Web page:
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“I can’t breathe.”

We just celebrated Pentecost, the birthday of the Church, which was marked by the rush of wind – the Spirit – upon the disciples and all who gathered at that time and place. Recall that in Hebrew and Greek – the languages of the bible – the word for spirit also means wind and breath. Breath is life.

We are profoundly troubled by the death of George Floyd. And by his last words, “I can’t breathe.”

The same words spoken by Eric Garner in 2014.

“I can’t breathe.”

We observed a moment of silence on Sunday for the family and loved ones of Mr. Floyd, who was murdered last week in Minneapolis. In addition, we name and remember Ahmaud Arbery, Breonna Taylor, Dion Johnson, and all those who have come tragically before them. We stand in solidarity with communities rising up in protest across the country participating in a long history of freedom struggles. We categorically condemn systemic racism and all violence. We are heartsick that struggles we believed long-resolved are still painfully before us, lived every day by our brothers and sisters.

This Sunday, June 7, is Peace with Justice Sunday, one of six special Sundays designated by the UMC. It is also Gun Violence Awareness Sunday. As we contemplate these two calls to action, we will consider Paul’s credo: “There is neither Jew nor Greek, slave nor free, male nor female; for you are all one in Christ Jesus.” (Galatians 3:28)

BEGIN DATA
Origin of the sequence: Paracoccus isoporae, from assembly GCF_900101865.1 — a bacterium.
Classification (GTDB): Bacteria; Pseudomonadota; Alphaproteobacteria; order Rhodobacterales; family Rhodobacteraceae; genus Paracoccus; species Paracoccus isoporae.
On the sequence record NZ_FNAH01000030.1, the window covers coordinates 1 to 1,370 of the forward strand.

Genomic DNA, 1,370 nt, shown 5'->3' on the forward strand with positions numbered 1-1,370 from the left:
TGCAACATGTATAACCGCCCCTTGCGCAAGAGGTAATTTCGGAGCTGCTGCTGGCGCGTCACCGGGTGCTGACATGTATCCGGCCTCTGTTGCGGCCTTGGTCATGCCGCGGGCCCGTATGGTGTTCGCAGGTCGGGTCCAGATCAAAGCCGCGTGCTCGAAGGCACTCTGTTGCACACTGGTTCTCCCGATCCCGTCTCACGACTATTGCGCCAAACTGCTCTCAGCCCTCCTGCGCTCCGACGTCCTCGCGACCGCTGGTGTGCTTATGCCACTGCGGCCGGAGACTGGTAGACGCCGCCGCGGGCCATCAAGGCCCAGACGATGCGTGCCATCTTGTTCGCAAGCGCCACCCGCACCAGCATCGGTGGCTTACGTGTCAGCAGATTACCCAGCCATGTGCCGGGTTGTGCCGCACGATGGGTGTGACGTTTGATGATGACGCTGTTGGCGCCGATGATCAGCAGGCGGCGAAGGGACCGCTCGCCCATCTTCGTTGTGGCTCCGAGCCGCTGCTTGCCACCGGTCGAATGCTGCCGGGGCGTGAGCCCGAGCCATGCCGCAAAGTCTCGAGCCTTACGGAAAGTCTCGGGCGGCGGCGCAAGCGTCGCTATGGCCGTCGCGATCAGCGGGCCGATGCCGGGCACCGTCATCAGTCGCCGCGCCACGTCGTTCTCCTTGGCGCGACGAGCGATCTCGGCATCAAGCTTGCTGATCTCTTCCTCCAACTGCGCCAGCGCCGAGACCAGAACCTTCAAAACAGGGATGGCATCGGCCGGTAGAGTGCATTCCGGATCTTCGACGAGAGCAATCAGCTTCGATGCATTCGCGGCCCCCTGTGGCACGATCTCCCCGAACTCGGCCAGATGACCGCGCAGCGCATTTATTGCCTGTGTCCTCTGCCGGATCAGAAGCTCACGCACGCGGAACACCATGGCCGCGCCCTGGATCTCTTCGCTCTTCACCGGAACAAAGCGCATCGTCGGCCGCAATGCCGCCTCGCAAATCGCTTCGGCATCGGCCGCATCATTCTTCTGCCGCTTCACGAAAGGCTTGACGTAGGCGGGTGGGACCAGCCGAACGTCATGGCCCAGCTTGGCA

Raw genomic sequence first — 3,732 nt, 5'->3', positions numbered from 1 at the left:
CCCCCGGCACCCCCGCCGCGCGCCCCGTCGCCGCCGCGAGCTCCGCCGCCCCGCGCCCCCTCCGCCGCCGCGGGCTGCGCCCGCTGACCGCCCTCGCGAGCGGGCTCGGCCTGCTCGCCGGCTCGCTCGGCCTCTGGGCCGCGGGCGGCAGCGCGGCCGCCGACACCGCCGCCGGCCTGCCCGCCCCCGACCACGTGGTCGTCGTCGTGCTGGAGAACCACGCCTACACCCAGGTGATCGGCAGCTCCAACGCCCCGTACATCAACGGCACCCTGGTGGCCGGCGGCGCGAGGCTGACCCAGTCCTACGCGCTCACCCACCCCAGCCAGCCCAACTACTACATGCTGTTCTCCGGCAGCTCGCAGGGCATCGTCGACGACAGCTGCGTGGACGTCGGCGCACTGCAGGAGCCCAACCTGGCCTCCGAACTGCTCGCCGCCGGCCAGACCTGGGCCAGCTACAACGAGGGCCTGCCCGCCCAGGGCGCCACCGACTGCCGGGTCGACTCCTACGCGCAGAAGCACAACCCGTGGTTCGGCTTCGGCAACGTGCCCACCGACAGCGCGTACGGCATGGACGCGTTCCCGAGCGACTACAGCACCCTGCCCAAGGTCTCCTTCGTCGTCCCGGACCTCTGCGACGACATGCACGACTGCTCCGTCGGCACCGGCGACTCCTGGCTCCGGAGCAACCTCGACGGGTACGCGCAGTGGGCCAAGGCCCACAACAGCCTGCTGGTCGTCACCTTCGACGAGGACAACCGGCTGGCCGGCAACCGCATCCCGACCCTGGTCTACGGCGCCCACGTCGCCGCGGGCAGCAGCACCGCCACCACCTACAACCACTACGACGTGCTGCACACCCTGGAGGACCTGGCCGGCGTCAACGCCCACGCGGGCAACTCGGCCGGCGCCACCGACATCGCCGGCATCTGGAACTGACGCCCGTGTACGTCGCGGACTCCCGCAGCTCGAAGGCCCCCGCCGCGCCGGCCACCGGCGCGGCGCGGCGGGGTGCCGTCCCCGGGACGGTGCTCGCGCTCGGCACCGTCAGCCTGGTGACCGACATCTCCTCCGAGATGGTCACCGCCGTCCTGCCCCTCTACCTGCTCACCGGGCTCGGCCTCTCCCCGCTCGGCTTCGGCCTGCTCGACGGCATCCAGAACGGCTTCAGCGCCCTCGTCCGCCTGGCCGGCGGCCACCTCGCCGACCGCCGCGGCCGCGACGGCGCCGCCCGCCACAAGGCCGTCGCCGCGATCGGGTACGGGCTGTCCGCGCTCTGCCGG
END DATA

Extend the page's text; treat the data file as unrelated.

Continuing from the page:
We find ourselves in the midst of two pandemics: one requires a yet-to-be-developed vaccine; the other demands that we live the Gospel mandate to “love one another as I have loved you.” (John 13:34)

We seek understanding, for “truly it is the spirit in a mortal, the breath of the Almighty that makes for understanding.” (Job 32:8) To that end, our leaders are exploring ways to move forward dialogue and action through small group conversations, prayer vigils and book studies. Our Church and Society Team encourages each of us to call on legislative leaders to express our anger and frustration, and urge them to work with urgency for justice, affirming our stance as United Methodists: “We recognize racism as sin and affirm the ultimate and temporal worth of all persons.” Jennine Ballew, our Coordinator of Youth Ministries and school counselor, suggests these resources for children and youth: https://www.schoolcounselor.org/school-counselors/professional-development/learn-more/race-and-equity-resources

Our bishop, Robert Hoshibata, invites us to join him in this prayer at this time:

God, our Creator, in these times of incredible anxiety and challenge, we offer a prayer that is not related to the COVID-19 pandemic. It is a prayer about another pandemic that has been a scourge on our human family for centuries. We pray for the end of violence and racism that persists and now threatens to envelop us in the evil of hatred and the sin of violence against other humans.

Forgive us when we have allowed ourselves to be teased into believing that this sin is no longer. Help us to realize that we have not yet achieved what you have proclaimed, that all persons are created by you and loved by you. Give us the courage to speak and act for justice for all. We pray especially for our sisters and brothers of color and in the memory of George Floyd, Ahmaud Arbery, Breonna Taylor, and countless others. Amen.

Let us work tirelessly to hasten the day when all can walk in safety and breathe the breath of life. “Let everything that breathes praise the Lord.” (Psalm 150:6)

Grace and peace,

Pastor Jeff